I'm keeping an itemised log of day to day spending this month and it's really interesting.  The batch food cooking is going well so we were in budget for week 1 but could do with being under budget for the rest! :lol:  Hopefully that's easy this week because we now have about 10 evening meals in the freezer ready to go so just need top up stuff.  

    Sold an item for a tenner, not much but every little helps and I'm going to get some of the kids clothes onto eb@y over the weekend.  I might even persuade them to have a toy clear out and get some of the nicer bits on marketplace.
    Debt Free I FFEF I Building Savings I 2024 Plan:
    1. Slush/Tax Fund £1,975/£5,000
    2. Additional Pension Contributions £3,300/£5,000
    3. Regular Savings £2,720/£15,000


    #47 Save £20k in 2024 - £7,995/£20,000 (39%)
  • t2rry
    t2rry Posts: 1,032 Forumite
    First Anniversary First Post Name Dropper
    Ooh this month is a push, I didn't appreciate all the small things that add up!!!  Bought DD a new winter coat - necessary!  We had a toilet seat break so that's purchased, plus a broken light pull, so just that's £50+ , then nothing of substance but little things, a tenner here, £20 there, clearly not meant to come from the food budget (which is the only normal spending I have allowed for this month) but seem to have added up to what is now in the hundreds of pounds.

    Some were budgeted for (a birthday and haircut, which itself is £100 but very rare), but most were not (DH went to the pub one evening, spent £20 I can't begrudge, I had a meal out too, for the first time since 2019, spent £25 which I was really pleased with, a gift occasion I had not considered for £20,  OH got a new shirt for £15, which again I can't begrudge as neither of us often have anything new clothes wise despite need)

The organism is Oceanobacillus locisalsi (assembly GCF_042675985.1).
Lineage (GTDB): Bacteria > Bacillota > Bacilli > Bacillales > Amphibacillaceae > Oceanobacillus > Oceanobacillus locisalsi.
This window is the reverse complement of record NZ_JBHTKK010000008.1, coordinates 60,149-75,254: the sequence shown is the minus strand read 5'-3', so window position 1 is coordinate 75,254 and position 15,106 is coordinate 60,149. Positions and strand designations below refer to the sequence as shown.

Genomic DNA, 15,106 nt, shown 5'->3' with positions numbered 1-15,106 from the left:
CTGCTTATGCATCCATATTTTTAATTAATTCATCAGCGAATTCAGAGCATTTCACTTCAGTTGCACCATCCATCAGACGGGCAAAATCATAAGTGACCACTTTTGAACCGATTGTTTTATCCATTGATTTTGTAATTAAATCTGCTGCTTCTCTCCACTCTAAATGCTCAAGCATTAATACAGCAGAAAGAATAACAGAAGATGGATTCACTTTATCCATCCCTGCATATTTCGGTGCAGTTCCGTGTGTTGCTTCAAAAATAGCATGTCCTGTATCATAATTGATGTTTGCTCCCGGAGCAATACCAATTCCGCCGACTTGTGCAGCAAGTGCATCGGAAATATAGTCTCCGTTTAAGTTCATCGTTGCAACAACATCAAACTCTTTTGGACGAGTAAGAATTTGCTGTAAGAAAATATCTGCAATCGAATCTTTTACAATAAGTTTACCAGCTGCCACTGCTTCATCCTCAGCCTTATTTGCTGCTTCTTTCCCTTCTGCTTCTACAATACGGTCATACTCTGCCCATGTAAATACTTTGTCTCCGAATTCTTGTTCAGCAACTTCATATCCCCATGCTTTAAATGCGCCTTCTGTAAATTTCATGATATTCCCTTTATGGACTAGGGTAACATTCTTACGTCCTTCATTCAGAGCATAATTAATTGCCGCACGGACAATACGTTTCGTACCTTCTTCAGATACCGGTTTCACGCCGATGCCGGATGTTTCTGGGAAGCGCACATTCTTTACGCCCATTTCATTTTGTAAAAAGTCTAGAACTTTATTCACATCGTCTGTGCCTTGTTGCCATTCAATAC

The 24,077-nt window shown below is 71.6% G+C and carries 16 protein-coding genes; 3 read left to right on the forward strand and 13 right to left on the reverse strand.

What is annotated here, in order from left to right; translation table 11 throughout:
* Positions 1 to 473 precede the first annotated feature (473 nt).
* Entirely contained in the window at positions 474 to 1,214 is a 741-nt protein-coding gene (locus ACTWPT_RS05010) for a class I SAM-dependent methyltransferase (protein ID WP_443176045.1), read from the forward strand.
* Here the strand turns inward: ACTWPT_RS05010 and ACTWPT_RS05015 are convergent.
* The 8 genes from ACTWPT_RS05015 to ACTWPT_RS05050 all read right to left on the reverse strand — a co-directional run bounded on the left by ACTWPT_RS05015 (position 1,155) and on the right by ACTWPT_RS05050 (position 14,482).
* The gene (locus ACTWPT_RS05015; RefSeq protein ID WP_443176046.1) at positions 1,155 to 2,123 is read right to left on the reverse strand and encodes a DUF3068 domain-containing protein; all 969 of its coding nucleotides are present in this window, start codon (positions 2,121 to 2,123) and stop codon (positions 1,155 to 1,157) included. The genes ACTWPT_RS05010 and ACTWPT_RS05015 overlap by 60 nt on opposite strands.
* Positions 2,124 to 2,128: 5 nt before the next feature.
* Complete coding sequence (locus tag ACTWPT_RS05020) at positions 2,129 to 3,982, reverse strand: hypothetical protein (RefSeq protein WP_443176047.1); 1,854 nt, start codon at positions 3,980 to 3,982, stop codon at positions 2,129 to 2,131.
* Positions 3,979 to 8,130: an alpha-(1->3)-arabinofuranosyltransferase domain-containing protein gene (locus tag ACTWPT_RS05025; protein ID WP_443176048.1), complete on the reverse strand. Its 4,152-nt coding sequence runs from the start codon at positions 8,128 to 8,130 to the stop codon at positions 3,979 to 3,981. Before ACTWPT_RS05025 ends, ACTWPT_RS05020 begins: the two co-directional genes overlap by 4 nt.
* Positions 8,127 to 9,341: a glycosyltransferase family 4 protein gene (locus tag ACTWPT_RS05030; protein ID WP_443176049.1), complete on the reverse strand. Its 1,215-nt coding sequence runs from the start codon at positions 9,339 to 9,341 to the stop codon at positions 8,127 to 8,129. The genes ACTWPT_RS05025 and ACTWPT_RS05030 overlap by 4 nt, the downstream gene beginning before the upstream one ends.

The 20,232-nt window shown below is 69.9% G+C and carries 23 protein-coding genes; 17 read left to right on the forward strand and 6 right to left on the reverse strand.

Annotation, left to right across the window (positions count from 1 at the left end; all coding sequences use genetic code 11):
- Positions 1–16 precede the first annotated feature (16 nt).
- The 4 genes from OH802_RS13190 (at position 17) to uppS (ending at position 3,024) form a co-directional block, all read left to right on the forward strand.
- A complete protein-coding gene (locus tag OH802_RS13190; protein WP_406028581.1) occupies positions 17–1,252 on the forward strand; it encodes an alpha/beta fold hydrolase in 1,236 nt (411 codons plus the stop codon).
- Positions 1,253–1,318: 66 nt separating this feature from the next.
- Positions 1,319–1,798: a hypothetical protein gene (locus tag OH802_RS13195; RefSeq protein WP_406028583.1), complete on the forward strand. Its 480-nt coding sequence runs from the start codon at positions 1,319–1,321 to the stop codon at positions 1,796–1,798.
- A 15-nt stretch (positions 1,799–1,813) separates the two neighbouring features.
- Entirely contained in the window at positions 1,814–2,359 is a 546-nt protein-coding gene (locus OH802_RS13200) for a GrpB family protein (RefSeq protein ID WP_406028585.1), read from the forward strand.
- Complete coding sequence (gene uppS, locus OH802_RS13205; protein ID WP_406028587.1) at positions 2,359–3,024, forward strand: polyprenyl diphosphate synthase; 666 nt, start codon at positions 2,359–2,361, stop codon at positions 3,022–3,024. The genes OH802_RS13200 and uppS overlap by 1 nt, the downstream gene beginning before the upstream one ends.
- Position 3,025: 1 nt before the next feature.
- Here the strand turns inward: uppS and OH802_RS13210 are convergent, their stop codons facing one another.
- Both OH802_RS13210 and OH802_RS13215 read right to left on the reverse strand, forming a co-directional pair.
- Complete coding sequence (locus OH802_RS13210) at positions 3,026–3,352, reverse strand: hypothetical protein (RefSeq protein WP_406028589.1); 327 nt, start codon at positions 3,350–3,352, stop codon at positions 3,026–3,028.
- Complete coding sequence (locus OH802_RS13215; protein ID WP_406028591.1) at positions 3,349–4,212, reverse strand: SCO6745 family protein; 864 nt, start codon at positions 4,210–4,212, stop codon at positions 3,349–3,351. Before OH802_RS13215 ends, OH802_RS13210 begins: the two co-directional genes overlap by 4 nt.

I think it has just confirmed to me that we do need a generic spending budget, and we've not been excessive in previous months when we've been spending say £900 on what feels like nothing.  I always clumped it all together, the food and other spending, and therefore thought we were always spending way too much on food, when I'm starting to realise we really don't spend that much on food, its the other incidentals that are really adding up but they're also things we often can't avoid.  We do need clothes, we do need to upkeep the house etc etc.

    I saw a post from someone recently who deals with money in the same way me and DH do (i.e. pooling the lot, it all being 'our' money rather that his and mine) and they outlined that they had £600 'allowance' each month, as in £1200 total, but separated for each of them to do with as they wish, spend or save.  I kind of love that idea, guilt free spending.  Maybe it will be something we come to consider one day but it is so far from my usual way of doing things that I think even when we get to debt-free, it would take a big change to get to that level of comfort.  I just know the moment I pay off the last pence, I will want to be saving as hard as we can because I never want to live without a buffer ever again.  There's no reason, with our income, that we can't save and also not feel like we're scrimping every last penny, but I think that is a long while off yet.  I'm thinking with 6 months income worth of savings behind us at least.

    Wow I went off on a train of thought there....good for the soul?!
    Debt Free I FFEF I Building Savings I 2024 Plan:
    1. Slush/Tax Fund £1,975/£5,000
    2. Additional Pension Contributions £3,300/£5,000
    3. Regular Savings £2,720/£15,000


    #47 Save £20k in 2024 - £7,995/£20,000 (39%)
  • I’m with you on the small spends adding up but looking at your signature you have done amazing this year with paying off over £10k and the years not up yet.

    I want so many house things at the minute.  I’m writing them down then picking one thing a month to get.  This month was new bedding for us and next is Christmas bedding for the kids.  After that a blind for the living room, just in time for Xmas.

    Your doing great 👍   


    Savings for Xmas 2024 = £100/£2000
    #76 3-6 month EF £818.48/£1000
  • mark55man
    mark55man Posts: 7,922 Forumite
    Name Dropper First Post First Anniversary
    hi t2rry - my timeline and target are the same as yours, so will come along for the ride if that's OK.  Keep going you've done great this year - its amazing how frugal you can be when there is a pandemic outside and nothing to do (and in my case, not much interest at all in leaving the house unless its essential). 
    I think I saw you in an ice cream parlour
    Drinking milk shakes, cold and long
    Smiling and waving and looking so fine